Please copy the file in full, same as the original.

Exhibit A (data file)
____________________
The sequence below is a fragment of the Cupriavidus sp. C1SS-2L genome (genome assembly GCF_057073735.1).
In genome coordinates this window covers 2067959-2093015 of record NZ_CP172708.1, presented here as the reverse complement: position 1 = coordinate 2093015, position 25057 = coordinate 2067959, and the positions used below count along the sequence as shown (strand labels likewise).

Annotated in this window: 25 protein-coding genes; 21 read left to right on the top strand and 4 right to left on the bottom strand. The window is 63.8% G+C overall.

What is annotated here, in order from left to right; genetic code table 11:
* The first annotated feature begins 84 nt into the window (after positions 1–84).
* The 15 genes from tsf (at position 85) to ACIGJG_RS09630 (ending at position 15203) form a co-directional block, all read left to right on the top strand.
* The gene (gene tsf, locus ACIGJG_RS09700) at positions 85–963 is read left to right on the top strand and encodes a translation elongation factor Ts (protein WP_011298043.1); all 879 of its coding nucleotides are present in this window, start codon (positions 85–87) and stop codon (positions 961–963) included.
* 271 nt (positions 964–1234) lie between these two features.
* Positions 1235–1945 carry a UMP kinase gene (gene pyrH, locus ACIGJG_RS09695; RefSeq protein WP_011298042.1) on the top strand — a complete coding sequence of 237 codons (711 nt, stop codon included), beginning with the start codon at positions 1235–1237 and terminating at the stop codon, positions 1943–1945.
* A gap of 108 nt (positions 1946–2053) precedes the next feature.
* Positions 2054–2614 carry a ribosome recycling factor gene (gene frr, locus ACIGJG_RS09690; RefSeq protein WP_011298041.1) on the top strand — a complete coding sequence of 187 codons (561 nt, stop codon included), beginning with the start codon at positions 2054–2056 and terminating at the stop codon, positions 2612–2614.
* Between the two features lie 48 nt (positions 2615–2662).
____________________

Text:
The sequence below is a fragment of the Cupriavidus sp. C1SS-2L genome (genome assembly GCF_057073735.1).
In genome coordinates this window covers 2067959-2093015 of record NZ_CP172708.1, presented here as the reverse complement: position 1 = coordinate 2093015, position 25057 = coordinate 2067959, and the positions used below count along the sequence as shown (strand labels likewise).

Annotated in this window: 25 protein-coding genes; 21 read left to right on the top strand and 4 right to left on the bottom strand. The window is 63.8% G+C overall.

What is annotated here, in order from left to right; genetic code table 11:
* The first annotated feature begins 84 nt into the window (after positions 1–84).
* The 15 genes from tsf (at position 85) to ACIGJG_RS09630 (ending at position 15203) form a co-directional block, all read left to right on the top strand.
* The gene (gene tsf, locus ACIGJG_RS09700) at positions 85–963 is read left to right on the top strand and encodes a translation elongation factor Ts (protein WP_011298043.1); all 879 of its coding nucleotides are present in this window, start codon (positions 85–87) and stop codon (positions 961–963) included.
* 271 nt (positions 964–1234) lie between these two features.
* Positions 1235–1945 carry a UMP kinase gene (gene pyrH, locus ACIGJG_RS09695; RefSeq protein WP_011298042.1) on the top strand — a complete coding sequence of 237 codons (711 nt, stop codon included), beginning with the start codon at positions 1235–1237 and terminating at the stop codon, positions 1943–1945.
* A gap of 108 nt (positions 1946–2053) precedes the next feature.
* Positions 2054–2614 carry a ribosome recycling factor gene (gene frr, locus ACIGJG_RS09690; RefSeq protein WP_011298041.1) on the top strand — a complete coding sequence of 187 codons (561 nt, stop codon included), beginning with the start codon at positions 2054–2056 and terminating at the stop codon, positions 2612–2614.
* Between the two features lie 48 nt (positions 2615–2662).